South Dragons are on fire in class and fitness


The Age
Davin Sgargetta
March 15, 2009

AS FAR as finals series go, the National Basketball League's centrepiece couldn't have provided more theatre. The off-court drama was engaging — the sledging, the press conference rants, the fines, the threats — it all generated a great amount of public interest.


And the on-court drama lived up to the hype.


Questions were asked about why there was such a significant swing from game to game, why the home court could be such an advantage.


The answer lies in the effectiveness of the two different styles of game that were facing off. When the South Dragons shut you down and get their transition game going, they're almost impossible to beat.


On the flip side, when the Tigers drag the game into a half-court slog and are firing from range, while getting Chris Anstey involved in the paint, they're perhaps the toughest team to beat in the league.


Interestingly, in this series, it has been the facets of the game that these teams are not renowned for that may have offered the greatest difference.
It has been easy to label the Dragons a defensive team, because they do it so well. But their ability to accumulate points this series, particularly when they have seemed to struggle from the field, has been critical.


Likewise, the Tigers have had to carry the tag of offensive juggernaut, of a team stacked with unparalleled offensive artillery, which is obviously justified. Yet, it was their efforts at the defensive end, particularly in the suffocating zone defence that they regularly threw at the Dragons, that strongly contributed to their two wins.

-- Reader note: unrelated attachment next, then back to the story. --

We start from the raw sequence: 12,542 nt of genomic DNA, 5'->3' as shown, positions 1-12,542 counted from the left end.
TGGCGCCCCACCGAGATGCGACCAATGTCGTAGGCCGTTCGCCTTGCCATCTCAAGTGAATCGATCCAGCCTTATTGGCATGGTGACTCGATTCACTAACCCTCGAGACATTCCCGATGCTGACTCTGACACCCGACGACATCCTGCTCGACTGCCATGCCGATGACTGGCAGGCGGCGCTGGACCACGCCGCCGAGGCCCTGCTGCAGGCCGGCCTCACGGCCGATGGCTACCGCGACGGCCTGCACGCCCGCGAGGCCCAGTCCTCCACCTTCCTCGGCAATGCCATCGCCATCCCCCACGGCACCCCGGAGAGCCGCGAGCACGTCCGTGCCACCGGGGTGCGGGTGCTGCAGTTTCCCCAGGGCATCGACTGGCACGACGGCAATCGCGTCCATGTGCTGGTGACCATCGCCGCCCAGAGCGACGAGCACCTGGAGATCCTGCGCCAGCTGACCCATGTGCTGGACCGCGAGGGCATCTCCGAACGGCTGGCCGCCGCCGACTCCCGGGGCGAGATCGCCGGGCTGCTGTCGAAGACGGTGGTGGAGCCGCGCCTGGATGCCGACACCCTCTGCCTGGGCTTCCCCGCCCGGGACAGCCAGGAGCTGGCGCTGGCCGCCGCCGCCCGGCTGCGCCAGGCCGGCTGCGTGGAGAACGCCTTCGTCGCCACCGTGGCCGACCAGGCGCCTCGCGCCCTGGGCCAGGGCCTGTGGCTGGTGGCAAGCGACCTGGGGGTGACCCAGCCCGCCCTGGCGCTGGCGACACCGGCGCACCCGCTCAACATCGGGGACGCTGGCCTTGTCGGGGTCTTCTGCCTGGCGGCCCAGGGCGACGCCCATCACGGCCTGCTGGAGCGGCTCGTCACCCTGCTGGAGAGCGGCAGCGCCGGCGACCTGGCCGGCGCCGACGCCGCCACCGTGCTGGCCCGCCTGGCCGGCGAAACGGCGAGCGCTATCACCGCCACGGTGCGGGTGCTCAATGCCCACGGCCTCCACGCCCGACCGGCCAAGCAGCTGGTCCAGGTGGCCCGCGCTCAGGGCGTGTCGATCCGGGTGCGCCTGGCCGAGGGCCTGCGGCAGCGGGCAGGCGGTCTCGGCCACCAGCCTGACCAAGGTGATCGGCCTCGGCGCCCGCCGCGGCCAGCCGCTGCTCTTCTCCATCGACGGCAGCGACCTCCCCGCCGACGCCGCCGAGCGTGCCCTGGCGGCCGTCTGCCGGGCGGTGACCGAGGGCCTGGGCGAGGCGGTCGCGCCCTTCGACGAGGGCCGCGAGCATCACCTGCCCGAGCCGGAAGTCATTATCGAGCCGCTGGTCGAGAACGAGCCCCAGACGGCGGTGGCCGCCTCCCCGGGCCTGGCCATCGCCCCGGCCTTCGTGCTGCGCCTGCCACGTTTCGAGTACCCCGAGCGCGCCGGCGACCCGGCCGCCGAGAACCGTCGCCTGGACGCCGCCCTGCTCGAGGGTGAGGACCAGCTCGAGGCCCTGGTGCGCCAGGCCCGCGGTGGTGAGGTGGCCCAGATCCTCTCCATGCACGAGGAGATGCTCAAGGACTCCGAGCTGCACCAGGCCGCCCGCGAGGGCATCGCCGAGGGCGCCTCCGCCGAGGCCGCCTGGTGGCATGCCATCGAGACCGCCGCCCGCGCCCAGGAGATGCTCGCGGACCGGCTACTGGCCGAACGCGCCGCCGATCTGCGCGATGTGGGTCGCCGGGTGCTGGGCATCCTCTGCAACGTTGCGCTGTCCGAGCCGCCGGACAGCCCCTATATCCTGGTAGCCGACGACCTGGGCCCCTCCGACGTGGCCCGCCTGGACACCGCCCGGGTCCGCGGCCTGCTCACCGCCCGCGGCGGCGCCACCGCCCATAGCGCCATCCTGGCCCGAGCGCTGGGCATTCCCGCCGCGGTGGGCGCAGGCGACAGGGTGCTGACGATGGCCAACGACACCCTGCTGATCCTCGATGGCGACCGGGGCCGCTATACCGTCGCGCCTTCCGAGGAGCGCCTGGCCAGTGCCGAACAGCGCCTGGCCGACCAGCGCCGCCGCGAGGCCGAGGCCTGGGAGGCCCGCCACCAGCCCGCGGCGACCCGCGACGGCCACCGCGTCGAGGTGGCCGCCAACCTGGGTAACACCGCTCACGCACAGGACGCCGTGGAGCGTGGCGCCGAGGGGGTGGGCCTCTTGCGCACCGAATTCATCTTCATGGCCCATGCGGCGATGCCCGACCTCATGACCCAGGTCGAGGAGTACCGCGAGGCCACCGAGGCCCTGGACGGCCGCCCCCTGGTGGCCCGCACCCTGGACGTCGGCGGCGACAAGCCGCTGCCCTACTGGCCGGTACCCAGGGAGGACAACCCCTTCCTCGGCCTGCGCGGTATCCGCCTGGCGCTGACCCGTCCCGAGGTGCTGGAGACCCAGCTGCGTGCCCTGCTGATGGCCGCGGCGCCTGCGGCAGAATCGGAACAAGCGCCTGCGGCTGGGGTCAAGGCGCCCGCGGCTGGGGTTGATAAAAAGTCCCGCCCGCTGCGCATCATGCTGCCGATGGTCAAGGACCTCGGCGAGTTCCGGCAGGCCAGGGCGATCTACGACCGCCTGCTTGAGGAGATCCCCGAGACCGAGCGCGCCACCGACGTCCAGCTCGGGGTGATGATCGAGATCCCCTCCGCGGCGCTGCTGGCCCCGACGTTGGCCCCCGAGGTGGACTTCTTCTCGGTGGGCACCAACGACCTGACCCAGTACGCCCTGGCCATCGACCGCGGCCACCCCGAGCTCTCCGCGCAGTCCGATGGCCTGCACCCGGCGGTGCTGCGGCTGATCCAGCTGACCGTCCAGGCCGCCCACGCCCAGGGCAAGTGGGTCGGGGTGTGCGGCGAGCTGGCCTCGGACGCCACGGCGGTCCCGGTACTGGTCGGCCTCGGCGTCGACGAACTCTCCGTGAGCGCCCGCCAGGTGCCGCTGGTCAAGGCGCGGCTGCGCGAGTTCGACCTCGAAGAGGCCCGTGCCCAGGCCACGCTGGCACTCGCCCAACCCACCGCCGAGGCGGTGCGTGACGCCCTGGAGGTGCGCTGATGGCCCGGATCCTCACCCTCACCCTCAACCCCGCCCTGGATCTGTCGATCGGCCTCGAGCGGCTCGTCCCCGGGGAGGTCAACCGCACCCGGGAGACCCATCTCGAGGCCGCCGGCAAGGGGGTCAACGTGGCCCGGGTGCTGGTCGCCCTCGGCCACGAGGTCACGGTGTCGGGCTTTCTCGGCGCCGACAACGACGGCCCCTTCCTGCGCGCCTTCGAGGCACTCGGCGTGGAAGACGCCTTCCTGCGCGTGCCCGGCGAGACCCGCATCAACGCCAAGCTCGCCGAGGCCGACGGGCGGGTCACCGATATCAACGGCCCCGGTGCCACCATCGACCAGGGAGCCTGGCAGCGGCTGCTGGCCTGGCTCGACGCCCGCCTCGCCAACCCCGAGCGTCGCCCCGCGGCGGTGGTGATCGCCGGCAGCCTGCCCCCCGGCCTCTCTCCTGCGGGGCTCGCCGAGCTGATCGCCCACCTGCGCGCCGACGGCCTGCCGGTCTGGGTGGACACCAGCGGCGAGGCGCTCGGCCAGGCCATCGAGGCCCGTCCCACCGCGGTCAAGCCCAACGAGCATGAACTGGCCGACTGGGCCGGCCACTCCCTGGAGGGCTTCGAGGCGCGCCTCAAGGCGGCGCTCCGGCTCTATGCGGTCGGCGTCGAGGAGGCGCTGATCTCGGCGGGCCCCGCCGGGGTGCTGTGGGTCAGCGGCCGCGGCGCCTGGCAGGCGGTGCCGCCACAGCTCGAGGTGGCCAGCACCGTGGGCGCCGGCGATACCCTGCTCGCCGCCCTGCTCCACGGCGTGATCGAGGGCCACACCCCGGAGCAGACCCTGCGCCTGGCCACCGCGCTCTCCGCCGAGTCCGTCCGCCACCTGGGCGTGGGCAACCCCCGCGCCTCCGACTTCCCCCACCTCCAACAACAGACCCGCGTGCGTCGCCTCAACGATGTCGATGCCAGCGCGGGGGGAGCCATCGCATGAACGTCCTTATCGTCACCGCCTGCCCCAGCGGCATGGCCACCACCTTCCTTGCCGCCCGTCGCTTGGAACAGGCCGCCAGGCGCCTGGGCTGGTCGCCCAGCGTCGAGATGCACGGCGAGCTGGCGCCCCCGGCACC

In the end though, one thing that really distinguished the Dragons was their physical condition. They play with a high level of intensity and they were able to finish strongly, especially in the latter part of the series.


Their second-half game has been inspiring and they simply had more run in game five. The Tigers often looked flat down the stretch this series. Even in games the Tigers had won, the Dragons had more runs late, pegging games back to within a handful of points in the final quarter.


In any league — and in any sport — if you have that sort of condition and you're in the mix at the business end of competition, you're going to give yourself every chance of running away with it. That was exactly what the Dragons achieved this season.


They were at the top of the table on more than just basketball — they had fitness covered as well, a testament to Nic Popovic and the conditioning department. It sets a fine example for the game of basketball in this country, as the professional league looks for reform and future development.


If we want a first-class competition, if we want first-class athletes who are competitive internationally, then let the Dragons be an example.



Artile sourced from The Age website, 15.03.09


The South Dragons are sponsored by ASCEND Proven Sports Proteins. Nic Popovic tells us regularly that his team can’t get enough of the ASCEND Elite products.  It looks like others are starting to notice the difference they are making to his teams physical performace too!



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